Why Do They Call It "Good"?

Updated: Apr 11, 2020

Today is Good Friday. It is the day that Christians (Jesus’ followers) remember how Jesus suffered greatly after having a mock trial; how the very same people who were so excited to welcome him into the Holy City as the Messiah, early in the week, were shouting “crucify him!” at the end of the week.

It was a horrific day. Jesus, the Son of God, was arrested and beaten and spit on; he was mocked and whipped and condemned to death on a cross – a shameful, criminal’s death. His hands and feet were nailed to the cross and he was raised up for all to see him and watch as if it were a spectacle. He died a cruel death – a death he did not deserve and on that day the whole earth became dark and shook.

Why in the world would anyone call that day “good?” Yet we do. We call it “Good Friday.” How could we, who are Christians, people who truly believe Jesus was, and is, the Son of the Living God, call such a terrible day “good?” I could see calling it “Dark Friday,” “Black Friday,” (not for shopping), “The Friday when God died,” “Shameful Friday,” and the list could go on and on.

But instead Christians have called this day Good Friday for so long. So, what’s good about it?

I’m going to write here what I, as a Christian minister, believe with all my heart and all my soul. And it is what followers of Christ have believed throughout the ages – from the moment of his death, until now, people have had this faith. In John 3:16, Jesus says that God loved the world so much that he sent his only Son that whoever believes in him would not perish but would have everlasting life. And then Jesus goes on to say that God did not send him into the world to condemn the world but that through him, the world might be saved.

Saved from ourselves. Saved from our sinful, selfish ways; from our own attempts to act like God and be in control of everything. Humans have this tendency to not put our trust in God, the Creator, but to lean into our own will.

God sent Jesus to reveal God’s self to humanity so that we might turn to him and understand his love for us and desire to have a real relationship with us. And if that revelation wasn’t enough (and it wasn’t) he went to the cross and he took upon himself all the sins of the world, even though Jesus was without sin.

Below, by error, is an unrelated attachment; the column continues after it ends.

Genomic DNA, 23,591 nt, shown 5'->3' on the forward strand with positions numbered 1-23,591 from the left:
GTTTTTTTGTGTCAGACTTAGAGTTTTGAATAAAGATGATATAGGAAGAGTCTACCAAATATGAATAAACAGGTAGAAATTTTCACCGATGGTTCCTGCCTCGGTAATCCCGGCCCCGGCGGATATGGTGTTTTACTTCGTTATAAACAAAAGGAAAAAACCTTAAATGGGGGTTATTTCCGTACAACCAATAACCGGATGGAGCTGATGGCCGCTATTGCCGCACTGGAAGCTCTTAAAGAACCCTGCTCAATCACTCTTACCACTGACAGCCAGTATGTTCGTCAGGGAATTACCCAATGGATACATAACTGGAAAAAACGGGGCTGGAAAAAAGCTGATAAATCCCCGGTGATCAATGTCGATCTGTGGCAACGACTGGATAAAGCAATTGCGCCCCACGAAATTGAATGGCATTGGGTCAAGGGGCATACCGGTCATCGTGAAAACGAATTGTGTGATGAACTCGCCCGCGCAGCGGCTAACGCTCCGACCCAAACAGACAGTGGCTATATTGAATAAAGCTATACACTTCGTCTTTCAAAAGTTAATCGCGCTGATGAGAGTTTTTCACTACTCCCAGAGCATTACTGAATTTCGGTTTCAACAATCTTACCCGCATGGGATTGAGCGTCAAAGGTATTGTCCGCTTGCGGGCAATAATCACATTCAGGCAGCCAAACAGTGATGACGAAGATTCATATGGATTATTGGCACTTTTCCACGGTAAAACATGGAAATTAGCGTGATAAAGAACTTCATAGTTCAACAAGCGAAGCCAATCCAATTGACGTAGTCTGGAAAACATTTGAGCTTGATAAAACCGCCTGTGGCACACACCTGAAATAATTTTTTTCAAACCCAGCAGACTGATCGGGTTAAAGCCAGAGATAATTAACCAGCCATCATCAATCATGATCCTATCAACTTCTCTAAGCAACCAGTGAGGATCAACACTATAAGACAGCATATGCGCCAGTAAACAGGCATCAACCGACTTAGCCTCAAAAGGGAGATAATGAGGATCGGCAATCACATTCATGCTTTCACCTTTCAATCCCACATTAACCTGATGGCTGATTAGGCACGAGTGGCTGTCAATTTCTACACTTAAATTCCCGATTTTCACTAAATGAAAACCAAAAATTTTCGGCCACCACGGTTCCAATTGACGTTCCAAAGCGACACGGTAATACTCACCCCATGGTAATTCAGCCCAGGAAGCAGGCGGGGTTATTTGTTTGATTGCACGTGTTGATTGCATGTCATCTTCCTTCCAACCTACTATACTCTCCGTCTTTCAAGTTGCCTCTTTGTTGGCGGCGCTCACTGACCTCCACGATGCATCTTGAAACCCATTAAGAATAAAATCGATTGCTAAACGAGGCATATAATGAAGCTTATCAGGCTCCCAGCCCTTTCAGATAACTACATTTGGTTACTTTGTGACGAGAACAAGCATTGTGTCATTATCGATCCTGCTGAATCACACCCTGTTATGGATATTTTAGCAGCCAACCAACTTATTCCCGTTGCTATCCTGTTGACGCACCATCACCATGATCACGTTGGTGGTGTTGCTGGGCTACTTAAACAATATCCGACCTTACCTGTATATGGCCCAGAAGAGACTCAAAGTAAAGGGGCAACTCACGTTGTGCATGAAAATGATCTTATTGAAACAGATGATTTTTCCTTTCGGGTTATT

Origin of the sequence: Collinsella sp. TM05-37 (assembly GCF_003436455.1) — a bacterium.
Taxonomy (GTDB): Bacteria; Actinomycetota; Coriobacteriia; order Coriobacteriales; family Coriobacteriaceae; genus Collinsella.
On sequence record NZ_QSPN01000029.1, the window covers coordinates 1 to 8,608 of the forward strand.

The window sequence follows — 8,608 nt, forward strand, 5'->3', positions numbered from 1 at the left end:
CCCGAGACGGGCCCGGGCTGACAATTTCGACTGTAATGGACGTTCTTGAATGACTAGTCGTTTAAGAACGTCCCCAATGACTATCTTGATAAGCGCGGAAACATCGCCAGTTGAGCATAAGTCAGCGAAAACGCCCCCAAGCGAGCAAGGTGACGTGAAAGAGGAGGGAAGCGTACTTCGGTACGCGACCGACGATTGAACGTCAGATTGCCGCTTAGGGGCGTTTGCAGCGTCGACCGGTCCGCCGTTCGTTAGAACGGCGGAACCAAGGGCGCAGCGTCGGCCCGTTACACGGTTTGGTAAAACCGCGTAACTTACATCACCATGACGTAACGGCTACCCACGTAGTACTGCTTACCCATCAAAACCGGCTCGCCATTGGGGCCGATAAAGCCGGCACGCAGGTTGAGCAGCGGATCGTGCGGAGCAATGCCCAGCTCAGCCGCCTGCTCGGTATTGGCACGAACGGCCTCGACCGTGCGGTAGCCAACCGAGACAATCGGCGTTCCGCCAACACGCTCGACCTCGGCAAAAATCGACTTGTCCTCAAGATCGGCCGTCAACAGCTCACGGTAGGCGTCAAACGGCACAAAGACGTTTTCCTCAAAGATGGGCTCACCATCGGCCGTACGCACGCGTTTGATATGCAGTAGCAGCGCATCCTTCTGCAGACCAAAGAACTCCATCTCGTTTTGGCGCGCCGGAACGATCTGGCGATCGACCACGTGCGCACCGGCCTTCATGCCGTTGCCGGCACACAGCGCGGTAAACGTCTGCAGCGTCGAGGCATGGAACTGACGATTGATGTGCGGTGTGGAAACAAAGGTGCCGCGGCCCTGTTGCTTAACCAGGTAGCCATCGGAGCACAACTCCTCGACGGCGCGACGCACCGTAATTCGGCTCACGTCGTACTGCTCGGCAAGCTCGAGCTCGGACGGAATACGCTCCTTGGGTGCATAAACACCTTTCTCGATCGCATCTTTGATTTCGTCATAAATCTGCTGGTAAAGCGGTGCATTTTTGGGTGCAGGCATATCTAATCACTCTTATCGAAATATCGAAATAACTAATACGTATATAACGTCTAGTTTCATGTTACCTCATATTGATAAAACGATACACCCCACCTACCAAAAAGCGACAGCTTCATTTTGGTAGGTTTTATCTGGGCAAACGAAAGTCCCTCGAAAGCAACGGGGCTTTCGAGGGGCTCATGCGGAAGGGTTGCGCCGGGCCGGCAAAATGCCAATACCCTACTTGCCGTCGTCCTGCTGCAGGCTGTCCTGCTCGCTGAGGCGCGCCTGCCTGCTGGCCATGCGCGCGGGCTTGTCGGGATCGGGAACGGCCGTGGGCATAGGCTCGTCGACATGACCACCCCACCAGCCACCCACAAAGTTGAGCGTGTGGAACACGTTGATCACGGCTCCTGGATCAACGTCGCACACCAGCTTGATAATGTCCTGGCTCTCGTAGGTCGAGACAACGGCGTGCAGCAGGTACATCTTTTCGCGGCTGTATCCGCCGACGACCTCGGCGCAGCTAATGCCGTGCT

That’s called “grace.” Grace is a free gift given without anything done to earn it. When we give a present to our child, or our loved one, we do it out of deep love and nothing else. They don’t do a thing to deserve it. We just love them because they are our beloved. And we desire to shower them with gifts of love.

God showered us with a tremendous gift of love in Christ. He poured out amazing grace for us in Jesus’ death on the cross. Because of that we are forgiven and free from sin. Death has no sting. We have relationship with the Father. All we have to do is profess that we believe and ask him into our hearts.

Paul said that for those who refuse to believe, the cross is foolishness. But for those of us who do believe, the cross is God’s wisdom for us.

Good Friday – it wasn’t a good day for our Lord Jesus. It was an excruciating, painful, horrible day for our Savior. But for us? It was a very good day indeed.

I pray you know what a good day this is for you. I close with sharing the hymn, sung by Cindy Powell, “The Old Rugged Cross.”

On a hill far away, stood an old rugged Cross The emblem of suff'ring and shame And I love that old Cross where the dearest and best For a world of lost sinners was slain

Oh, that old rugged Cross so despised by the world Has a wondrous attraction for me For the dear Lamb of God, left his Glory above To bear it to dark Calvary

So I'll cherish the old rugged Cross

Till my trophies at last I lay down

I will cling to the old rugged Cross

And exchange it some day for a crown

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